Volodymyr Zelensky in character as President of Ukraine in Servant of the People.
Sonya, 21, graduate student (architecture and city planning)
I think that this election is the one that will define the future of Ukraine. Will our country maintain pro-European course, or will it go back to the role of Russia’s less important neighbour? Of course Petro Poroshenko is the one that will maintain pro-European course, however I do not support idea of someone being a President two times in a row. Seems like we doesn’t have a lot of room to choose: Zelenskiy is just a comedian promoting his new tv-show and interests of quite sketchy oligarch Kolomoyskiy, Tymoshenko is pro-russian that owes Putin a ton of money and president’s post is her last chance. So I think i will vote for Poroshenko, but not because he is such a great choice, only because the others are a lot worse.
Anastasiya, 23, graduate student (democracy and governance)
To some degree my physical distance from Ukraine isolates me from the political discussions going on in Ukraine. I’m following the news, but I’m not completely involved in the current discourse. If I were in Ukraine, I assume that I would hear about politics from every corner, whereas in Estonia I have an opportunity to set a limit to my involvement in the political discourse. That helps me to not go crazy but the disadvantage is that I miss some of the important events.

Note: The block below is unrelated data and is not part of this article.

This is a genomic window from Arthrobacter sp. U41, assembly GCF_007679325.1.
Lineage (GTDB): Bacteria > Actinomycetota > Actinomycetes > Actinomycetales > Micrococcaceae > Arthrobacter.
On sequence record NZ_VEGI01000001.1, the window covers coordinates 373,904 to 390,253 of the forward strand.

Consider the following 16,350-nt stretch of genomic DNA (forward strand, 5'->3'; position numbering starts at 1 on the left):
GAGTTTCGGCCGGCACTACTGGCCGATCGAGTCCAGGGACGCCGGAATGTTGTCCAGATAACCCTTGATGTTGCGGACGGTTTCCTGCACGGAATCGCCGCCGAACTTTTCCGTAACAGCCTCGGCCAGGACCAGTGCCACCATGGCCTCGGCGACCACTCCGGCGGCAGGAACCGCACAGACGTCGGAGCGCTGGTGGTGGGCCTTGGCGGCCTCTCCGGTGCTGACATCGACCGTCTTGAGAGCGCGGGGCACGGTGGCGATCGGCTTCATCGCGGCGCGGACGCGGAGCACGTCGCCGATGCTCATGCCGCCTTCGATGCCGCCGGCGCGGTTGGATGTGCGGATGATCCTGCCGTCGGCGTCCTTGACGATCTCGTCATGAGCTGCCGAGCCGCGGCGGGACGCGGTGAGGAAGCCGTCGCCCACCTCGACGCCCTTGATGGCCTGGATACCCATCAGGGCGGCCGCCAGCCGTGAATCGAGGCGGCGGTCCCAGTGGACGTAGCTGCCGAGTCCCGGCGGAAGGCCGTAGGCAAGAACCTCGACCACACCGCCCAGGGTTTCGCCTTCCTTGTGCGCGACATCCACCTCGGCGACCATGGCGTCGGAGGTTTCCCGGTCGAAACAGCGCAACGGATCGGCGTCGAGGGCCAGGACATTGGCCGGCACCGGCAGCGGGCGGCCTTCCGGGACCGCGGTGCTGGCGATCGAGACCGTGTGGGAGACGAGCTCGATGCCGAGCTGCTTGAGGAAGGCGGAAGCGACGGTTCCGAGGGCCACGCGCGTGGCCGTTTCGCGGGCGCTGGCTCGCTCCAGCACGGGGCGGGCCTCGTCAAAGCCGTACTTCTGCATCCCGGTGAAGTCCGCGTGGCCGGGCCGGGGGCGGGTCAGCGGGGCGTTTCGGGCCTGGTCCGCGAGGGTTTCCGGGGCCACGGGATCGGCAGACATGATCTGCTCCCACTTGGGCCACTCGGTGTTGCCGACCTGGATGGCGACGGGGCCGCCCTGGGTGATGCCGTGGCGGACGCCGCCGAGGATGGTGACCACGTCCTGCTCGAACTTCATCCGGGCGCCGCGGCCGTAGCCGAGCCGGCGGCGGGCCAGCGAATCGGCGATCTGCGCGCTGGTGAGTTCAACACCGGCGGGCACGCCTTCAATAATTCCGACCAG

To be honest, I am scared of the upcoming elections. None of the candidates appeal to me and casting a vote feels like choosing the less evil. However, I’m scared not by the politicians, I’m scared of the ignorance and desperations that possess society. I’m shocked by the fact that I feel that there is a huge distrust in politicians and that people don’t seem to think about the consequences of casting their vote and politically ignorant candidate.
Maryna, 24, business analyst
The candidate with the highest rating is the “I hate politicians and I want something different without a clear understanding of what I want” candidate. Not only has he no political experience, but he claims that this won’t be a problem as he’ll be asking the public’s opinion on all “important matters” (a presidency of countless referendums?). He is basing his entire argument on the political success of the fictional character that he plays on TV, where an ordinary man become president by accident. A portion of people who are believed to support him will probably not vote at all.